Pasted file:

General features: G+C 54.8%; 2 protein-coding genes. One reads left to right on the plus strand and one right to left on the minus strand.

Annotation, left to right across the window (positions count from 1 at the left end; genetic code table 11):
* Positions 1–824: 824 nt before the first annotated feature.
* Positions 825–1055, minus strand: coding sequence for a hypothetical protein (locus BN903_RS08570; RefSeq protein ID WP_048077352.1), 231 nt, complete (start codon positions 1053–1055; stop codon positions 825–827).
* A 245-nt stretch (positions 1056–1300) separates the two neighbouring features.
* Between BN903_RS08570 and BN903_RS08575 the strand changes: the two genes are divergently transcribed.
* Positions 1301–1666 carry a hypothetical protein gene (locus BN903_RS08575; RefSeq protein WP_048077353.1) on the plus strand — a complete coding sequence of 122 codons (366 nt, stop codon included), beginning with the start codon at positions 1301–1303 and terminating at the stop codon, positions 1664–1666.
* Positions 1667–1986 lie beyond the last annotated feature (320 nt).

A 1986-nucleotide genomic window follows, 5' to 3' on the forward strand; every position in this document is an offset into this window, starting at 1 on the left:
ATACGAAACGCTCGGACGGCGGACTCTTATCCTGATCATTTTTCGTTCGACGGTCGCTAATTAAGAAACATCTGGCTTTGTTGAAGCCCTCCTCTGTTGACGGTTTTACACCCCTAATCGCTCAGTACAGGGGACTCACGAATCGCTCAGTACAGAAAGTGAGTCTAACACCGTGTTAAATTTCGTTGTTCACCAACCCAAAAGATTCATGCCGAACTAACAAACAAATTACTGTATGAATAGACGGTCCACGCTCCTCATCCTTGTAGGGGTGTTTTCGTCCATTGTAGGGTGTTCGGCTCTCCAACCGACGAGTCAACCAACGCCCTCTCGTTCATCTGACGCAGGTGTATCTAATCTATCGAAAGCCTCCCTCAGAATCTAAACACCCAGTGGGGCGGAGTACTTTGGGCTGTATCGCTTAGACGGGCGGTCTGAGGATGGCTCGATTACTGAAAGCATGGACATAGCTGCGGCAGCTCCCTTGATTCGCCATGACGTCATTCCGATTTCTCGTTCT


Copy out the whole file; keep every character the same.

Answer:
General features: G+C 54.8%; 2 protein-coding genes. One reads left to right on the plus strand and one right to left on the minus strand.

Annotation, left to right across the window (positions count from 1 at the left end; genetic code table 11):
* Positions 1–824: 824 nt before the first annotated feature.
* Positions 825–1055, minus strand: coding sequence for a hypothetical protein (locus BN903_RS08570; RefSeq protein ID WP_048077352.1), 231 nt, complete (start codon positions 1053–1055; stop codon positions 825–827).
* A 245-nt stretch (positions 1056–1300) separates the two neighbouring features.
* Between BN903_RS08570 and BN903_RS08575 the strand changes: the two genes are divergently transcribed.
* Positions 1301–1666 carry a hypothetical protein gene (locus BN903_RS08575; RefSeq protein WP_048077353.1) on the plus strand — a complete coding sequence of 122 codons (366 nt, stop codon included), beginning with the start codon at positions 1301–1303 and terminating at the stop codon, positions 1664–1666.
* Positions 1667–1986 lie beyond the last annotated feature (320 nt).

A 1986-nucleotide genomic window follows, 5' to 3' on the forward strand; every position in this document is an offset into this window, starting at 1 on the left:
ATACGAAACGCTCGGACGGCGGACTCTTATCCTGATCATTTTTCGTTCGACGGTCGCTAATTAAGAAACATCTGGCTTTGTTGAAGCCCTCCTCTGTTGACGGTTTTACACCCCTAATCGCTCAGTACAGGGGACTCACGAATCGCTCAGTACAGAAAGTGAGTCTAACACCGTGTTAAATTTCGTTGTTCACCAACCCAAAAGATTCATGCCGAACTAACAAACAAATTACTGTATGAATAGACGGTCCACGCTCCTCATCCTTGTAGGGGTGTTTTCGTCCATTGTAGGGTGTTCGGCTCTCCAACCGACGAGTCAACCAACGCCCTCTCGTTCATCTGACGCAGGTGTATCTAATCTATCGAAAGCCTCCCTCAGAATCTAAACACCCAGTGGGGCGGAGTACTTTGGGCTGTATCGCTTAGACGGGCGGTCTGAGGATGGCTCGATTACTGAAAGCATGGACATAGCTGCGGCAGCTCCCTTGATTCGCCATGACGTCATTCCGATTTCTCGTTCT